Although many are turning the tables to blame Hannity for Ms. Davis’ termination rather than her company, the bottom line is this – it should not have happened at all. If you say the wrong thing, it’s not the reporter’s fault – it’s yours. You are in total control of everything you say. So prepare, prepare, prepare.
What should a company do when an employee speaks to the media but should not have done so? It depends on the circumstances but in this case, a better tactic for her employer would have been a 30-minute crash course before the next shift for all employees on how to handle these types of issues in the future. Should the company speak publicly about the issue? I wouldn’t have recommended a public comment after the interview. Let it go. This could have been a one-day story reported primarily by a few media outlets. Instead, it has become a week-long story making its way through mainstream and social media.
This is a good article to help explain the idea of “culture” and the role that communication plays in establishing it. In a nutshell, culture defines how things get done in our companies.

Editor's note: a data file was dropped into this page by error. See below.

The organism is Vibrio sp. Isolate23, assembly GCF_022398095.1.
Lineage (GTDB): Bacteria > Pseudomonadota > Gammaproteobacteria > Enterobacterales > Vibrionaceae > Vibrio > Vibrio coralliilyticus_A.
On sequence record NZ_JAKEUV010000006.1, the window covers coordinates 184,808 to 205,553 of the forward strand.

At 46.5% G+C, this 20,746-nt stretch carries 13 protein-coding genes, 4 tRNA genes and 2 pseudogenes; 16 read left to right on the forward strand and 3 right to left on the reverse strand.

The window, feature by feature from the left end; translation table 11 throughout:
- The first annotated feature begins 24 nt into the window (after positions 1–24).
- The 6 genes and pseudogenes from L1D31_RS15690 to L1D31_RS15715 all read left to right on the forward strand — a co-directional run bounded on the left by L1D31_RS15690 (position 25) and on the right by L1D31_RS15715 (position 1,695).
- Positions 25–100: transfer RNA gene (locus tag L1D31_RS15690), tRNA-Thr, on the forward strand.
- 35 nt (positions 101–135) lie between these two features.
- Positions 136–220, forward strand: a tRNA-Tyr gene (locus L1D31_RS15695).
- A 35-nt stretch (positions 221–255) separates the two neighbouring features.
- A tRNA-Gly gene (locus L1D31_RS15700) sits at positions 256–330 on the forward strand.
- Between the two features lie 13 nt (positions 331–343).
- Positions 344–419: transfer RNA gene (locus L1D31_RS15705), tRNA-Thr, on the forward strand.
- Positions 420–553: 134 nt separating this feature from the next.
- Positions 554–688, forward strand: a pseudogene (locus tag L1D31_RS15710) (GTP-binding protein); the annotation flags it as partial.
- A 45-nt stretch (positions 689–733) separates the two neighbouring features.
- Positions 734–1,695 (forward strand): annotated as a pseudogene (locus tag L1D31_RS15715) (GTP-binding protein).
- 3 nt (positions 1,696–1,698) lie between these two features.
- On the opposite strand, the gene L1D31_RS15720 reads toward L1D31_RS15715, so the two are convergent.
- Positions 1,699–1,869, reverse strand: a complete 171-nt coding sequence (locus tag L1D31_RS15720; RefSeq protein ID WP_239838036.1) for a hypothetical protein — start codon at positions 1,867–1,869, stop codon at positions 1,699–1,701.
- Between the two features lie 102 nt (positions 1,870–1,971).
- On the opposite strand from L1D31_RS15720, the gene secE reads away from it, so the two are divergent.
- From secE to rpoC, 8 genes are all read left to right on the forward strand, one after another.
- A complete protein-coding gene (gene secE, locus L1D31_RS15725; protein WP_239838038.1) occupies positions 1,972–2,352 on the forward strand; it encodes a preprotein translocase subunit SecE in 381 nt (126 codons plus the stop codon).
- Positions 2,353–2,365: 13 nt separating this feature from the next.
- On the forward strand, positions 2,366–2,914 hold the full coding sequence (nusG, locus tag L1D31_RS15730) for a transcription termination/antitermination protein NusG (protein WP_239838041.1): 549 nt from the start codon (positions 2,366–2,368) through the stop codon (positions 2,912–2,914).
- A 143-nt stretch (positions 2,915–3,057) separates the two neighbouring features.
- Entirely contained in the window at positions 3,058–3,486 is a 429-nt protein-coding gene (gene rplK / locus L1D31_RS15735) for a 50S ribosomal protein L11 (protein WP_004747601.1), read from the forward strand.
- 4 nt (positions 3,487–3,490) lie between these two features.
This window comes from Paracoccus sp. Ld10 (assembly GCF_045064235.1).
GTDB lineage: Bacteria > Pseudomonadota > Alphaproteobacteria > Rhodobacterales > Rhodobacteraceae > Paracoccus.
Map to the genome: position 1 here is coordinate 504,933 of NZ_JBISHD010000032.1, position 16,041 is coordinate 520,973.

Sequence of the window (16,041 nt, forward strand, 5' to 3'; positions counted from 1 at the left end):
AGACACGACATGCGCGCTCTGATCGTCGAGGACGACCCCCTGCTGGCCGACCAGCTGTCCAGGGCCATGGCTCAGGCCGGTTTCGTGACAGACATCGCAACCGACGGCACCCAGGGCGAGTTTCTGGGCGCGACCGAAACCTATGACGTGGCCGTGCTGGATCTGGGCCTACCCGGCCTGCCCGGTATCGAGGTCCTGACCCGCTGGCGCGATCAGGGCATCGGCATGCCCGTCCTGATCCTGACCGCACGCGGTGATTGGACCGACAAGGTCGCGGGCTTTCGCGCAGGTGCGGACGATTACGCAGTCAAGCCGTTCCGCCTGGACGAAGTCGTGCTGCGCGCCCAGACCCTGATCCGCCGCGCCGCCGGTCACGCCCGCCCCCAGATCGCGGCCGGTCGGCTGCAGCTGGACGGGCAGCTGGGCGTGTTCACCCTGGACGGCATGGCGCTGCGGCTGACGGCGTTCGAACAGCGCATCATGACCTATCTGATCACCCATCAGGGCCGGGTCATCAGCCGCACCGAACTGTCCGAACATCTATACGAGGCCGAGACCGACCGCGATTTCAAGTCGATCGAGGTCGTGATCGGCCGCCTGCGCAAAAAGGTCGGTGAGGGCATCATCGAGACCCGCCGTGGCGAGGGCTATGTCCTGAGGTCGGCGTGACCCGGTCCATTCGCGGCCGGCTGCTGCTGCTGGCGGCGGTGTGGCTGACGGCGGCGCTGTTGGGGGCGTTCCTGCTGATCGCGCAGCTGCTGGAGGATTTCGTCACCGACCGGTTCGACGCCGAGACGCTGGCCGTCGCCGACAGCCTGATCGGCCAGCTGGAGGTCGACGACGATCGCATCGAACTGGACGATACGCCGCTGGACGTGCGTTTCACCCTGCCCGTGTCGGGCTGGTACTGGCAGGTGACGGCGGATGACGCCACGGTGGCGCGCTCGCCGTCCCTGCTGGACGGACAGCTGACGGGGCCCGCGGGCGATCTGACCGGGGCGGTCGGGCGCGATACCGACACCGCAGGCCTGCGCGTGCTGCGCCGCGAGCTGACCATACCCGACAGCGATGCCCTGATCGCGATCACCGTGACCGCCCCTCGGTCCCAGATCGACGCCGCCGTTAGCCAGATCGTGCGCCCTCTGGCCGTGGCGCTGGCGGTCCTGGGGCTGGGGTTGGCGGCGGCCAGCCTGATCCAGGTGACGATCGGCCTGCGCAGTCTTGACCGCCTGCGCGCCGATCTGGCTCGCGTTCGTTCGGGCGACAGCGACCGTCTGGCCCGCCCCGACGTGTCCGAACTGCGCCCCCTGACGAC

Culture = acceptable behavior.
As part of doing things, people interact and share messages — that is, the rules of the road.
Communication = defines acceptable behavior.
Leadership plays a key role in creating the right work environment for people to get things done, and they demonstrate that through both their actions as well as their words. This article gives leaders some tips on how to use communication to create the desired culture. “If leaders want to influence cultural norms they need to be a part of the employee discussion. Furthermore, this isn’t a discussion that leaders can simply insert themselves into; they need to be invited in by the employees. And the cost of a ticket to that discussion … is trust, authenticity, and intimacy.”